News & Events

Conference: ‘Reading the Country House’

Course Director Elizabeth Jamieson will be giving a paper ‘How Well Equipped is your Stable?  The Country House Stable and its Contents, 1789–1914′ as part of the conference Reading the Country House

Manchester Metropolitan University, 16 – 17 November 2018

Country houses were made to be read—as symbols of power, political allegiance, taste and wealth. This places emphasis on the legibility of their architecture and decorative schemes, and the paintings, collections and even the furniture they contained. It also draws our attention to the skills required to decode—to read—these signs and symbols. The messages and processes of reading were carried further by the growing number of images of country houses produced through the eighteenth and nineteenth centuries: in private sketch books and journals and as engravings published as collections or incorporated into written guidebooks. These allowed the country house to be read in very different ways, as did its appearance in the pages of novels, sometimes as the backdrop or stage for the action, but also symbolic of social structures and relations. This conference seeks to explore all of these perspectives on reading the country house and links them to how the country house is read today, by house managers and visitors and by viewers of period dramas.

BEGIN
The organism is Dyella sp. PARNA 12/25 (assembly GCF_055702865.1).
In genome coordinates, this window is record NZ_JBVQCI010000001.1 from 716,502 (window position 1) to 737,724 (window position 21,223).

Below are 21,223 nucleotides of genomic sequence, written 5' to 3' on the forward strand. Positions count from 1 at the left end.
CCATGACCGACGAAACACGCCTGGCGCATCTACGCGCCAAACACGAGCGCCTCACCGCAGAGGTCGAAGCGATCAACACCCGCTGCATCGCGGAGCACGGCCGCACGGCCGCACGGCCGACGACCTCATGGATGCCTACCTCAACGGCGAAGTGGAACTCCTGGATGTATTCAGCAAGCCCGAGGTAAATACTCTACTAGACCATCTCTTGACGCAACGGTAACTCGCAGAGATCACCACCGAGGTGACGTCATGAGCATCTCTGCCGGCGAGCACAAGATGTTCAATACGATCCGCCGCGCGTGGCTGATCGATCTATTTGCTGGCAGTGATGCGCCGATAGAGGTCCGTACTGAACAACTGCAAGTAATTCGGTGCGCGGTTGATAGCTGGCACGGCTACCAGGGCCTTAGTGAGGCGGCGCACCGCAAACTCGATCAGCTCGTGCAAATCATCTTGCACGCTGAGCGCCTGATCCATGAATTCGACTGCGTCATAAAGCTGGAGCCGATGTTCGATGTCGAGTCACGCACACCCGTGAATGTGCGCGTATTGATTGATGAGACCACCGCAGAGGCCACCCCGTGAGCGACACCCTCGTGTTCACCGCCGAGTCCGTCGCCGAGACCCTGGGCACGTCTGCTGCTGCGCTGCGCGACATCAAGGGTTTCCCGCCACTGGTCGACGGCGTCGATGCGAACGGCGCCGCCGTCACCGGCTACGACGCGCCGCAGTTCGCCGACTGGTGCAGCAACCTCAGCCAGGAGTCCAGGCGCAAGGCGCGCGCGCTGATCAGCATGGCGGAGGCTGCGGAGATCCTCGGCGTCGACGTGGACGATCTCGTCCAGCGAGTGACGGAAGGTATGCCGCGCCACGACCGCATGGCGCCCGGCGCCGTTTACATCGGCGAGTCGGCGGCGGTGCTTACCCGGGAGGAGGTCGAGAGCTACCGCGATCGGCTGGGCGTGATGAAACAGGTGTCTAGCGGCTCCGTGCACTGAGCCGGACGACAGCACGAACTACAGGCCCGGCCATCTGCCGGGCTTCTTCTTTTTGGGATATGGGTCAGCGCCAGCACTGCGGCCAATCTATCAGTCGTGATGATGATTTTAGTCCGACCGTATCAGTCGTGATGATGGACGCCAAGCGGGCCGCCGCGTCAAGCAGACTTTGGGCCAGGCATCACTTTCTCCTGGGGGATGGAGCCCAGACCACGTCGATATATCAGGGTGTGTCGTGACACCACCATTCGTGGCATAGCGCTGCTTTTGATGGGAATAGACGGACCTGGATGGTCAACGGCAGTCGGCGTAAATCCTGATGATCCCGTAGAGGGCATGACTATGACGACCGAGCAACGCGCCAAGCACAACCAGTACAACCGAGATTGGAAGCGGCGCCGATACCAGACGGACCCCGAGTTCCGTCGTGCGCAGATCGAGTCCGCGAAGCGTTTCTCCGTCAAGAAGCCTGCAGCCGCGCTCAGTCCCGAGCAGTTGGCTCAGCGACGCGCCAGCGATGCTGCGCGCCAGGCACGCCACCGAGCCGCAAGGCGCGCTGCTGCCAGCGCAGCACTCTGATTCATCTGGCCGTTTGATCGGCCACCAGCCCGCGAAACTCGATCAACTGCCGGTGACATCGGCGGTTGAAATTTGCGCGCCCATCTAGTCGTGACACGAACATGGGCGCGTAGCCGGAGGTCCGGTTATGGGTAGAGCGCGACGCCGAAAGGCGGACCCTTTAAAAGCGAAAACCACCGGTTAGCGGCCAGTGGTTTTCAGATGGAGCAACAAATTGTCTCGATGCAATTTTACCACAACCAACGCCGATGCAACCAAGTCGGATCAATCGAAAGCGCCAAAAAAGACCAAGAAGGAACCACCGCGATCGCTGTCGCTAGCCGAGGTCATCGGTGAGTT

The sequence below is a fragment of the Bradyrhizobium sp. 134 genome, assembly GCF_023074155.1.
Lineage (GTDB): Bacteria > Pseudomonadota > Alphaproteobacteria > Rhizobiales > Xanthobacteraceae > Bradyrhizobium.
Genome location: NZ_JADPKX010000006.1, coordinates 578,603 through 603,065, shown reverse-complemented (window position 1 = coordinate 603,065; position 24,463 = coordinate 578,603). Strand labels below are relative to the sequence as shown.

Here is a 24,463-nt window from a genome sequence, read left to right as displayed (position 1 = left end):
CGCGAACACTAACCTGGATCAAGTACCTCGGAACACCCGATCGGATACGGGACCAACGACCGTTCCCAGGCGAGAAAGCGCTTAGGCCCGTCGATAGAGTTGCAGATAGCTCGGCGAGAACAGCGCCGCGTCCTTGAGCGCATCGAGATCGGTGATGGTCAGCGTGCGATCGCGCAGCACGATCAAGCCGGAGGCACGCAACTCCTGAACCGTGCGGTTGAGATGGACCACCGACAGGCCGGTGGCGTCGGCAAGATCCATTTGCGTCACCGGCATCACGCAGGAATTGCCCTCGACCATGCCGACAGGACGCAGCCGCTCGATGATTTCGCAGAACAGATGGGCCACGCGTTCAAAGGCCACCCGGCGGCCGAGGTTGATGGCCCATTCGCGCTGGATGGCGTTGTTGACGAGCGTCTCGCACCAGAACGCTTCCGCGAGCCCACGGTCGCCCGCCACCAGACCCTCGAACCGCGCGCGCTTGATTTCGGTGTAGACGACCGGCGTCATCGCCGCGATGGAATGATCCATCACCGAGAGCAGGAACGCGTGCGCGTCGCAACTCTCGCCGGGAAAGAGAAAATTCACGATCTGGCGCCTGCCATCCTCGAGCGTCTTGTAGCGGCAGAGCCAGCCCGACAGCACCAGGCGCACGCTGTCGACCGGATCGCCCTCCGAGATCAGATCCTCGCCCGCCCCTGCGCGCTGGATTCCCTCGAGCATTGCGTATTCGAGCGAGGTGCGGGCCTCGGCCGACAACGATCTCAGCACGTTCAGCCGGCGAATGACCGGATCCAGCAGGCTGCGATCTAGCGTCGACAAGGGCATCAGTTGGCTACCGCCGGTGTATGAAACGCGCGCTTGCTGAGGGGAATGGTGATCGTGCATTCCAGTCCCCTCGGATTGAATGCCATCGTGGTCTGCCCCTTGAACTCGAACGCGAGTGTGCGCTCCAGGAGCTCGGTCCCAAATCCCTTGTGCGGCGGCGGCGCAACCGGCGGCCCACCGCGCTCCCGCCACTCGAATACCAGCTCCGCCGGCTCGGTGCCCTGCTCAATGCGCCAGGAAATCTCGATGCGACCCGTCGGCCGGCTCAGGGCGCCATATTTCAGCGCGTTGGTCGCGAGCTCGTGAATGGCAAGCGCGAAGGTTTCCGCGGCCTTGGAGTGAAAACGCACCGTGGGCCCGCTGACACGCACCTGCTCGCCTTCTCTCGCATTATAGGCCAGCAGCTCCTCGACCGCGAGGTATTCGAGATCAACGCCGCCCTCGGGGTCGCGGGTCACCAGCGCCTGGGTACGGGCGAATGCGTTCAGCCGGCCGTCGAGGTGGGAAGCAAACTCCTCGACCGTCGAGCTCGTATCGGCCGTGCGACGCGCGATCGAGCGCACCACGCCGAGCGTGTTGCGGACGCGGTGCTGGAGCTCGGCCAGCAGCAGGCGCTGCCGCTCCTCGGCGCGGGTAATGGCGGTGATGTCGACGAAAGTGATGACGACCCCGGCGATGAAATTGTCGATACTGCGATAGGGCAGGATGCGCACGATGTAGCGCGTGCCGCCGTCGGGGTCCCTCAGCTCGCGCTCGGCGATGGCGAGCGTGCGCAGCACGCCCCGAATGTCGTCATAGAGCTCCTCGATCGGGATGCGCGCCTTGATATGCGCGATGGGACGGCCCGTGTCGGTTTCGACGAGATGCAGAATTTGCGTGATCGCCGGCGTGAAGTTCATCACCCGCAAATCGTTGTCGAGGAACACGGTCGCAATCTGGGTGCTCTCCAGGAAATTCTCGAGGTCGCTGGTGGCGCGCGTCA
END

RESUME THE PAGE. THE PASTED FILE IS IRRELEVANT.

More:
Call for papers: ‘Country House Collections: Their Past, Present & Future’

‘Country House Collections: Their Past, Present and Future’

17th Annual Conference, 13-15 May 2019

Centre for the Study of Historic Irish Houses and Estates,
History Department, Maynooth University

The theme for the Seventeenth Annual Historic Houses Conference, to be held at Maynooth in May 2019 will be ‘Country House Collections: Their Past, Present and Future’.


The conference will look at how and why Country House collections were amassed, examine their break up, and consider the afterlife of objects as they moved into the art market, the museum world, or elsewhere. How does the identity of a house change if its contents have been removed? What were the reasons for such dispersal, were these actions chosen or enforced? What happens to a collection once it has begun to be dismembered, and how are objects viewed and understood in new locations by different audiences? The conference will also discuss the role of art in country houses today, particularly how historic collections combine with, or react to, contemporary installations.

Papers on any aspect of the above relating to collections in Ireland, the UK, or Europe, will be considered. Enquiries and abstracts of no more than 400 words should be sent to Professor Terence Dooley and Professor Christopher Ridgway before 5 January 2019 at the following addresses:, and